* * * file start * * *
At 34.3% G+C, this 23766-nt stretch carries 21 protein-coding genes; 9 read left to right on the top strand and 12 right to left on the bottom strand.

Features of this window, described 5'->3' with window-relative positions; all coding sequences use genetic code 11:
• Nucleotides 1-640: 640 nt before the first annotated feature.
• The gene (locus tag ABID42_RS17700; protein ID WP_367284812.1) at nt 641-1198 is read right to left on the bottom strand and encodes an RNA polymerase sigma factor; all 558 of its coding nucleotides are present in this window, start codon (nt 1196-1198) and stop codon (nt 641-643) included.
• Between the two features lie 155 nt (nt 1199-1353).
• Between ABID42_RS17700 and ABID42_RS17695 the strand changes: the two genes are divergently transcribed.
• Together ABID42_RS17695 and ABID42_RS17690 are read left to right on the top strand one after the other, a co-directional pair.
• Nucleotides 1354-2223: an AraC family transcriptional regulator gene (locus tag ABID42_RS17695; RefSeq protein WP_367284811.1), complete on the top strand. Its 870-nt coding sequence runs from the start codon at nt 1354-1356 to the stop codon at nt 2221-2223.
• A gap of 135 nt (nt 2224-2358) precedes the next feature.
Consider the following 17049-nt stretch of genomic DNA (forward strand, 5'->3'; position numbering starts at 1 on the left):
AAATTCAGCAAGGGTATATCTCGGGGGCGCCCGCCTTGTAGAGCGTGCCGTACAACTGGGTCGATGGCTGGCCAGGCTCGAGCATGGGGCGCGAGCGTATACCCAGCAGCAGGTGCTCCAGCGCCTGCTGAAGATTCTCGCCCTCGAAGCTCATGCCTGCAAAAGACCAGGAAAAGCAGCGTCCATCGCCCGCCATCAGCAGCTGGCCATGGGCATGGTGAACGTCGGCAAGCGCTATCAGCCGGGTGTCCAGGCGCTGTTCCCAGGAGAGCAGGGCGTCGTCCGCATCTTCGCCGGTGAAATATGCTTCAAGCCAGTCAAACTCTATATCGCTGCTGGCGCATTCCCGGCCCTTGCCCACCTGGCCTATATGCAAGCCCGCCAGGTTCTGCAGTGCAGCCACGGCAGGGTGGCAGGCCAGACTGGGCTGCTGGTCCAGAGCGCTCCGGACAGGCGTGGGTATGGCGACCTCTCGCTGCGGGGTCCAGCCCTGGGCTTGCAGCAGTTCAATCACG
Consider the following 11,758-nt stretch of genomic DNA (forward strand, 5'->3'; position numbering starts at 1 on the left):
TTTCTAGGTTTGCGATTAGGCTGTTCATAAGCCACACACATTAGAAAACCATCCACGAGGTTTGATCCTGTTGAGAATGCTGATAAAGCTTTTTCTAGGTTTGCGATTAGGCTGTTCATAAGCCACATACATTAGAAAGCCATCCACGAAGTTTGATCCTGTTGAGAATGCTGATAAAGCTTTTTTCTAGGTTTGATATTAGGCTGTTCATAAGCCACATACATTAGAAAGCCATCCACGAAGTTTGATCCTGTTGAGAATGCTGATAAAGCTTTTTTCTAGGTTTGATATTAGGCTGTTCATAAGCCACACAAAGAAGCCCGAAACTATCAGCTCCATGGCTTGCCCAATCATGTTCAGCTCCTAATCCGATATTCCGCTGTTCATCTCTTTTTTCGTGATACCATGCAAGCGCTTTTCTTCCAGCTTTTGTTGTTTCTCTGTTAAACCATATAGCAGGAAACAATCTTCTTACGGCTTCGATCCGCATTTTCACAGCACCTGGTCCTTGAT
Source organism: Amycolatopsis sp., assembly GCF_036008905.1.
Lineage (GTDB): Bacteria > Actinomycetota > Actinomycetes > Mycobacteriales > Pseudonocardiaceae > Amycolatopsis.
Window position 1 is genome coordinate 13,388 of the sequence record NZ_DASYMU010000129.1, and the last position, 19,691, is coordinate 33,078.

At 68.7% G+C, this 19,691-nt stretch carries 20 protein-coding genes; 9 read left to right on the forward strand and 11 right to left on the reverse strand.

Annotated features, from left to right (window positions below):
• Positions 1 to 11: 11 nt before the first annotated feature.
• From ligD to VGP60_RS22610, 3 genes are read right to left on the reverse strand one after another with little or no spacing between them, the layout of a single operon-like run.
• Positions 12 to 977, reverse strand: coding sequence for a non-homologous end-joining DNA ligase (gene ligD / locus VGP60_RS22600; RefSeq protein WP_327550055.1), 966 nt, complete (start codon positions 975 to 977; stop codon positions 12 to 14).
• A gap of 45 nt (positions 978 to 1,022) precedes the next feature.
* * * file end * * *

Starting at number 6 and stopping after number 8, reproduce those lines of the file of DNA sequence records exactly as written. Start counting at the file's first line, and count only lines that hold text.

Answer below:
• Between ABID42_RS17700 and ABID42_RS17695 the strand changes: the two genes are divergently transcribed.
• Together ABID42_RS17695 and ABID42_RS17690 are read left to right on the top strand one after the other, a co-directional pair.
• Nucleotides 1354-2223: an AraC family transcriptional regulator gene (locus tag ABID42_RS17695; RefSeq protein WP_367284811.1), complete on the top strand. Its 870-nt coding sequence runs from the start codon at nt 1354-1356 to the stop codon at nt 2221-2223.